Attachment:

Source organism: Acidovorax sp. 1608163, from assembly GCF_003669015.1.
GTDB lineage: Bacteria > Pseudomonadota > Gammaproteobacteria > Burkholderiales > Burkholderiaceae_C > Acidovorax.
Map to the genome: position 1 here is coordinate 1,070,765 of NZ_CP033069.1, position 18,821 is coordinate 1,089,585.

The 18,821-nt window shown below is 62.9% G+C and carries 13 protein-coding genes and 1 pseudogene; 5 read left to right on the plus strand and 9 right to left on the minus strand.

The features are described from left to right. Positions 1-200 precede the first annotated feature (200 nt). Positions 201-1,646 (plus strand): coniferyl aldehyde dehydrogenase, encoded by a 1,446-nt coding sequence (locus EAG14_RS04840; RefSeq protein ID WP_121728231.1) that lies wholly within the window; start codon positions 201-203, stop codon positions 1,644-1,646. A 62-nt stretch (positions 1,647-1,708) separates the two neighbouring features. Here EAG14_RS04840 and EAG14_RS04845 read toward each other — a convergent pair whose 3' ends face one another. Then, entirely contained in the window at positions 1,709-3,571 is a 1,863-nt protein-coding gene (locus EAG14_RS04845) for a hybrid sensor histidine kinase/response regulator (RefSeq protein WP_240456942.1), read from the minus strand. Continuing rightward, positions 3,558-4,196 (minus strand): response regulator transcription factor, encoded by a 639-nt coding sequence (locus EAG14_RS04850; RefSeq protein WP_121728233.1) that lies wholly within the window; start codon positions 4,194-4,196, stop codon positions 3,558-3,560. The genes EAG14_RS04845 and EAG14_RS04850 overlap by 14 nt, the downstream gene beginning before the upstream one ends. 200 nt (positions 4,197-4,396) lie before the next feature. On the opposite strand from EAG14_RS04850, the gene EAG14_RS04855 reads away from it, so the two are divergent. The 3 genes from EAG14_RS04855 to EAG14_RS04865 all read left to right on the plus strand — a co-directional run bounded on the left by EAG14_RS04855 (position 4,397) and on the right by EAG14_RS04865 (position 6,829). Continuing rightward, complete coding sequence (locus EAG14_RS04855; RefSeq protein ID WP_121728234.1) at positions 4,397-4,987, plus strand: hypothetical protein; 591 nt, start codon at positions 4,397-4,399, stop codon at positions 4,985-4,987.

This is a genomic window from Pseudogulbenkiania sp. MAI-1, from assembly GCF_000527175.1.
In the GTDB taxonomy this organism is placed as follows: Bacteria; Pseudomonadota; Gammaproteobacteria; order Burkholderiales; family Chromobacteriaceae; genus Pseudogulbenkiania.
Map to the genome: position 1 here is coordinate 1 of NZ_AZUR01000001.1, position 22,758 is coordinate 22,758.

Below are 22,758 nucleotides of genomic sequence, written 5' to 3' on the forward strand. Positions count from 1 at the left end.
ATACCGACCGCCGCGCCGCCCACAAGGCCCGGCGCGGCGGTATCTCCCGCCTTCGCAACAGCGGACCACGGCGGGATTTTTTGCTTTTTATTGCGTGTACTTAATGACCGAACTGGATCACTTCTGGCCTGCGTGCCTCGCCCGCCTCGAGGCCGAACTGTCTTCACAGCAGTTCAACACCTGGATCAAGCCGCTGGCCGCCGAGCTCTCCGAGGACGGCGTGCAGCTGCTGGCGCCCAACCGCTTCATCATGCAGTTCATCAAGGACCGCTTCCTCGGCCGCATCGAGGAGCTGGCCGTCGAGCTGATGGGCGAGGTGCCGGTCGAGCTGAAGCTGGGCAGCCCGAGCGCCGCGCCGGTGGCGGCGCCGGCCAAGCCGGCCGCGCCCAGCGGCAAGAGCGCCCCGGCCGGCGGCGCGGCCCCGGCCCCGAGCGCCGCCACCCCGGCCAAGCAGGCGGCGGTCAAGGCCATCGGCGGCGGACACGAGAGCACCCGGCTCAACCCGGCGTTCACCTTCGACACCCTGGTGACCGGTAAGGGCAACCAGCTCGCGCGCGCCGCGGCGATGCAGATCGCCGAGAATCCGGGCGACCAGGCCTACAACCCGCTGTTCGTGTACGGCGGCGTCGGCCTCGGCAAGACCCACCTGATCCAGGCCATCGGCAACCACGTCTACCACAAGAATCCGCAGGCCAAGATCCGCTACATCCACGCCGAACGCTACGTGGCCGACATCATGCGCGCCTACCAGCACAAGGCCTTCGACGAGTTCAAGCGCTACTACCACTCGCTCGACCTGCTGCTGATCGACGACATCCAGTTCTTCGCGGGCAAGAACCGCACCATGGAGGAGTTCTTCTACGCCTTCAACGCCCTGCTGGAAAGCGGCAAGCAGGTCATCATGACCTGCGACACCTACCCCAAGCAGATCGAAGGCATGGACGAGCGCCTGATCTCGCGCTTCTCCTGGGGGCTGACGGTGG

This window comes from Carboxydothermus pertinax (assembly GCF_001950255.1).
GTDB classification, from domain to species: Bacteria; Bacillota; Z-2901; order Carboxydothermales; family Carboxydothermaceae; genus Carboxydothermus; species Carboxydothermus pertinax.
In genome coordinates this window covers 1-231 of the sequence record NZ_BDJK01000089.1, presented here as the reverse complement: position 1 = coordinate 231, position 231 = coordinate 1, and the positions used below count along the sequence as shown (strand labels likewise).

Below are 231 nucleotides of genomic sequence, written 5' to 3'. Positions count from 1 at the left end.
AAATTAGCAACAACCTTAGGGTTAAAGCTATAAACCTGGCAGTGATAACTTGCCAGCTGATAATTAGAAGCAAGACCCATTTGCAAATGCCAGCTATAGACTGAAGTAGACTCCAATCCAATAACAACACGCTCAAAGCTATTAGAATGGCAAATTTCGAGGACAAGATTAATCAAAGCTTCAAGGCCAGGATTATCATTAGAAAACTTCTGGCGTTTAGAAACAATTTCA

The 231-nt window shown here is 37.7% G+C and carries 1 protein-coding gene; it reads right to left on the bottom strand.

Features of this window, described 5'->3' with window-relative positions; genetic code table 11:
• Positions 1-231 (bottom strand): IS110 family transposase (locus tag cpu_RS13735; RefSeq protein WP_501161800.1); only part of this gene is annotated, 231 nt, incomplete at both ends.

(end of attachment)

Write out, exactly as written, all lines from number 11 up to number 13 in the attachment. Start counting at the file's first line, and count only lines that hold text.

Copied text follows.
This window comes from Carboxydothermus pertinax (assembly GCF_001950255.1).
GTDB classification, from domain to species: Bacteria; Bacillota; Z-2901; order Carboxydothermales; family Carboxydothermaceae; genus Carboxydothermus; species Carboxydothermus pertinax.
In genome coordinates this window covers 1-231 of the sequence record NZ_BDJK01000089.1, presented here as the reverse complement: position 1 = coordinate 231, position 231 = coordinate 1, and the positions used below count along the sequence as shown (strand labels likewise).